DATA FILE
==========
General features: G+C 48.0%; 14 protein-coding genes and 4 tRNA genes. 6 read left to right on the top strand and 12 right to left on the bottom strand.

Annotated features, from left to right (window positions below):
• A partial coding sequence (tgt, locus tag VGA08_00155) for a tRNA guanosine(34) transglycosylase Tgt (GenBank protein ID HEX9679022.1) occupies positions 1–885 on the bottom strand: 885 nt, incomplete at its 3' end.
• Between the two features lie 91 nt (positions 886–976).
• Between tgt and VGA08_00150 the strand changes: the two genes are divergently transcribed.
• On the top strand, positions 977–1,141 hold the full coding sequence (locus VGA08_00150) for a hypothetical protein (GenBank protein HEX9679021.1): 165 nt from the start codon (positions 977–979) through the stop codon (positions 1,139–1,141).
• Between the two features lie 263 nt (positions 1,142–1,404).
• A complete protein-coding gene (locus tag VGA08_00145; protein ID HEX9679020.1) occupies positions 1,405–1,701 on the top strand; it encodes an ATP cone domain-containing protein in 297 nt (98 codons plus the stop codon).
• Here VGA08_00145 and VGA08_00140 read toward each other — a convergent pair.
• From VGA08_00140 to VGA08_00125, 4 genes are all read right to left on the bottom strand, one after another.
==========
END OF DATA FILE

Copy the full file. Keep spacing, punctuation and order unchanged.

General features: G+C 48.0%; 14 protein-coding genes and 4 tRNA genes. 6 read left to right on the top strand and 12 right to left on the bottom strand.

Annotated features, from left to right (window positions below):
• A partial coding sequence (tgt, locus tag VGA08_00155) for a tRNA guanosine(34) transglycosylase Tgt (GenBank protein ID HEX9679022.1) occupies positions 1–885 on the bottom strand: 885 nt, incomplete at its 3' end.
• Between the two features lie 91 nt (positions 886–976).
• Between tgt and VGA08_00150 the strand changes: the two genes are divergently transcribed.
• On the top strand, positions 977–1,141 hold the full coding sequence (locus VGA08_00150) for a hypothetical protein (GenBank protein HEX9679021.1): 165 nt from the start codon (positions 977–979) through the stop codon (positions 1,139–1,141).
• Between the two features lie 263 nt (positions 1,142–1,404).
• A complete protein-coding gene (locus tag VGA08_00145; protein ID HEX9679020.1) occupies positions 1,405–1,701 on the top strand; it encodes an ATP cone domain-containing protein in 297 nt (98 codons plus the stop codon).
• Here VGA08_00145 and VGA08_00140 read toward each other — a convergent pair.
• From VGA08_00140 to VGA08_00125, 4 genes are all read right to left on the bottom strand, one after another.